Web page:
King of the Monsters (1991)
By: SNK Genre: Fighting Players: 1-2 Difficulty: Medium
Featured Version: SNK Neo Geo MVS First Day Score: 47,640
Also Available For: Neo Geo AES, MegaDrive, SNES
Download For: Wii Virtual Console
King of the Monsters
The Neo Geo has gained a great deal of fame and adulation over the years for a variety of reasons but much of this has come from fans of its many one-on-one fighting games. The flagship series must surely be King of Fighters, but fighters are not the only thing it’s possible to be king of! All these human-based games are all very well but even the most creative minds can only do so much with our soft, fleshy, watery bodies. What we need is for someone to open their mind to the possibilities that other beings could bring to the genre. No, I’m not talking about robots, I think we’ve had just about enough of those metallic buffoons clanging into each other (eeek!). Something with the unpredictability of nature is still required I think, but a good helping of muscles, fangs, and a bit of primeval ferocity wouldn’t hurt either. Sounds like a job for the Japanese…
The result is clearly inspired by Japan’s preoccupation with giant monsters and hideous creatures of various descriptions, known as ‘kaiju’, and is set in six cities around said country. Each city is home to a combat arena which is… the city itself! Due to the probably-radiation-assisted size of the monsters, they face off in city streets surrounded by appropriate buildings and other landmarks. Well, I’ve presumed they’re appropriate but I can’t say I’ve spent too much time in the cities in question. The action is viewed from a 3D overhead perspective meaning the monsters can move in all directions around the arenas which are encircled by an electrical barrier. Almost everything within the sizeable perimeter can be and usually is destroyed though – more often than not each city starts out all lovely and pristine and ends up looking more like a debris-strewn warzone!
The titanic battles take the form of wrestling matches which, to quote good old Mene Gene, are ‘scheduled for one fall’ and are contested by six monsters – Geon (a Godzilla-like dinosaur), Woo (a blue King Kong-like ape), Poison Ghost (a creature made of toxic waste like Hydorah), Rocky (who is… umm… a rocky creature), Beetle Mania (a large Megalon-like beetle), and Astro Guy (a courageous Ultraman-like superhero). Any of them can be selected and all are fought twice (including your own character) before the game is finished. Their repertoire of moves doesn’t vary much from one to another, although they do have special moves of course, and they’re also taken from the world of wrestling which means many suplexes, throws, gorilla presses, DDT’s, pile-drivers, and some close-quarters grappling and even biting! It’s possible to pin your opponent (in some humiliating ways, obviously – see blue ape oaf below) any time you knock them down but it’s probably best to beat the crap out of them sufficiently first. If they’re weak enough, your ‘cover’ may result in a three-count and victory.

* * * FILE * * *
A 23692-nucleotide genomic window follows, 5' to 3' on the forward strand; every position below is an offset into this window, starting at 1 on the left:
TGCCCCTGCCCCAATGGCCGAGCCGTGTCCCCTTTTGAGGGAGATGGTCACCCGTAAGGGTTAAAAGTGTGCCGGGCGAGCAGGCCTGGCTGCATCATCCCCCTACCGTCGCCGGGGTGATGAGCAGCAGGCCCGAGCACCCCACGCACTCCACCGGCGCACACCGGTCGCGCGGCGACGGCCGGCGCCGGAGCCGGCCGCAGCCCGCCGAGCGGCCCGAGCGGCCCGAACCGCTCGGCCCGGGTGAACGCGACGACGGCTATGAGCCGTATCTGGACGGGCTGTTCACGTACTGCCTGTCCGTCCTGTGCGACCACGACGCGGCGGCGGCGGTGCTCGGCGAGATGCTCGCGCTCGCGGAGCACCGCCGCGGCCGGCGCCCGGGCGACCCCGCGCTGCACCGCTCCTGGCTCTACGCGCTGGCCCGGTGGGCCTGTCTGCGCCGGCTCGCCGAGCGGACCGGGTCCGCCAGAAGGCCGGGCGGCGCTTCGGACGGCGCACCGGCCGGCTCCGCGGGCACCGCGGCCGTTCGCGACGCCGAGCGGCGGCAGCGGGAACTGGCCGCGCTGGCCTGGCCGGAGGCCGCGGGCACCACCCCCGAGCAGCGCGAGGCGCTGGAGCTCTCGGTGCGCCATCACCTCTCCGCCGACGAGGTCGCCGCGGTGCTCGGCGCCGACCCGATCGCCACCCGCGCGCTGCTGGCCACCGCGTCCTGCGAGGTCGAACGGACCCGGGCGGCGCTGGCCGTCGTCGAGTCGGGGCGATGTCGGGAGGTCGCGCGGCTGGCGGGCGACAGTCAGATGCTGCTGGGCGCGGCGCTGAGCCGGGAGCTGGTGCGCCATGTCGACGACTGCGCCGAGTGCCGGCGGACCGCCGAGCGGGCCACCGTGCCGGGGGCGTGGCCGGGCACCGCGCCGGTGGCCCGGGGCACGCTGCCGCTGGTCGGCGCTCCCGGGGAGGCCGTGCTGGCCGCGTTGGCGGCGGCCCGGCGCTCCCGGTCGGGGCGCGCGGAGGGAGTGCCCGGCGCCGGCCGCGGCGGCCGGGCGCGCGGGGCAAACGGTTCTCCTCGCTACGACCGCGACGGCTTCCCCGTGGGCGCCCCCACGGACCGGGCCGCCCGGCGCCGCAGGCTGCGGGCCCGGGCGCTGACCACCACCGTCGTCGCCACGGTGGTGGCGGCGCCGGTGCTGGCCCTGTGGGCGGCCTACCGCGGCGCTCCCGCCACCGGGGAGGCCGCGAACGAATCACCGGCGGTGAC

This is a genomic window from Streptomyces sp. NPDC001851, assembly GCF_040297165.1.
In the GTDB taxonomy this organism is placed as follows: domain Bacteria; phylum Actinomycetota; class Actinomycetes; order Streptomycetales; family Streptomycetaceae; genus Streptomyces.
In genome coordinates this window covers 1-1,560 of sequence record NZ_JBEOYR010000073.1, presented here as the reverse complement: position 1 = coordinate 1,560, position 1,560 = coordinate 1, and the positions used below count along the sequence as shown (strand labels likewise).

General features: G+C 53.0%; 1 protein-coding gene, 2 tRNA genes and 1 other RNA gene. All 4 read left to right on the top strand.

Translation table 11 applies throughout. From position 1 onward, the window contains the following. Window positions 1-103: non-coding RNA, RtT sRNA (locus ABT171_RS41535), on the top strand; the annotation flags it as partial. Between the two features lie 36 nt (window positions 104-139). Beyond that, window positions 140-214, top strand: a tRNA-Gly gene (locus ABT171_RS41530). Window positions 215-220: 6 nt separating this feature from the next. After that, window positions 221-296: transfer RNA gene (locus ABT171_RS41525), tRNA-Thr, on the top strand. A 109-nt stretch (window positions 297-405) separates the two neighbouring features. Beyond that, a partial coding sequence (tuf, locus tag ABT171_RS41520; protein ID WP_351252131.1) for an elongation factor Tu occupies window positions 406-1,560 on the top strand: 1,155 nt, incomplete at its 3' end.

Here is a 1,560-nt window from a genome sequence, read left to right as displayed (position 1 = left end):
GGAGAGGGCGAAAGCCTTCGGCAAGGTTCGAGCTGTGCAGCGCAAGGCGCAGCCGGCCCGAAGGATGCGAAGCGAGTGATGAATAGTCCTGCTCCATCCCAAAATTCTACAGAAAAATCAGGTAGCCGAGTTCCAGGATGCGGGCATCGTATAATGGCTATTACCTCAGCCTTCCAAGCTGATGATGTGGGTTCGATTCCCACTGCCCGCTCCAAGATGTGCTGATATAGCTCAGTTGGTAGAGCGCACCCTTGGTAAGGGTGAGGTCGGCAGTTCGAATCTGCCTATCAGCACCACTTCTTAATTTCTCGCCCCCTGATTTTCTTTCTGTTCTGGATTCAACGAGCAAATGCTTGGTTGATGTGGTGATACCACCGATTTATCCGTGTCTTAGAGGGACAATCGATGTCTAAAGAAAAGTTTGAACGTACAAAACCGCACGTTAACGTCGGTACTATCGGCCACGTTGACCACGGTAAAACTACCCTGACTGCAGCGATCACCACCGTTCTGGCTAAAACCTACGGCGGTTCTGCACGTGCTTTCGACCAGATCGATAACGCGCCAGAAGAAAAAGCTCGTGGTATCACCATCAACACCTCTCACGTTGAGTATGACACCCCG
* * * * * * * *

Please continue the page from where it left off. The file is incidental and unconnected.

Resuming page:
And that’s pretty much it! One-on-one fighting games have become rather convoluted in recent years in my opinion but King of the Monsters is the opposite. Is that a good thing? Well, it could certainly do with having a bit more to it – some additional fighters at least, and perhaps also the ability to use the surrounding buildings as weapons – but its simplicity also works in its favour in some ways. The graphics and music are quite pleasing for an early Neo Geo title too. The tunes have an air of disaster about them and the monsters all screech/roar appropriately enough. They are also just the right size have some nice animations, and the attention to detail on the cities is superb. In classic B-movie style, the players are attacked by various human vehicles like tanks and boats during play and these can be picked up and thrown. Control of your chosen monster seems pretty good for the most part. Each has two attack buttons and a run button, although it often seems a bit hit and miss as to whether a strike/move is effective or not, but each one needs to count as your character is not restored to full power for the next match which can mean a very rapid defeat.
And therein lies both the appeal and problem with King of the Monsters. It’s simple, even for a fighting game, and is very much an arcade game in the traditional sense – it provides a lot of fun and laughs in five or ten minute bursts but little beyond that. That’s to be expected of an arcade game but the Neo Geo home versions haven’t been enhanced in any way and the MegaDrive and SNES conversions even lose two characters! It certainly is an appealing game though, initially at least, and that appeal is heightened when a second player is added who, splendidly, you can choose to either fight against or alongside you against two CPU monsters! You’ll also likely find much to appreciate here if you’re a fan of the old Japanese films from which the game takes its inspiration. If giant rubbery monsters don’t do it for you though, you’ll probably lose interest fairly quickly. It’s a fantastic premise with some great ideas and there are few fighting games like it, I just wish there was a bit more to it.
RKS Score: 7/10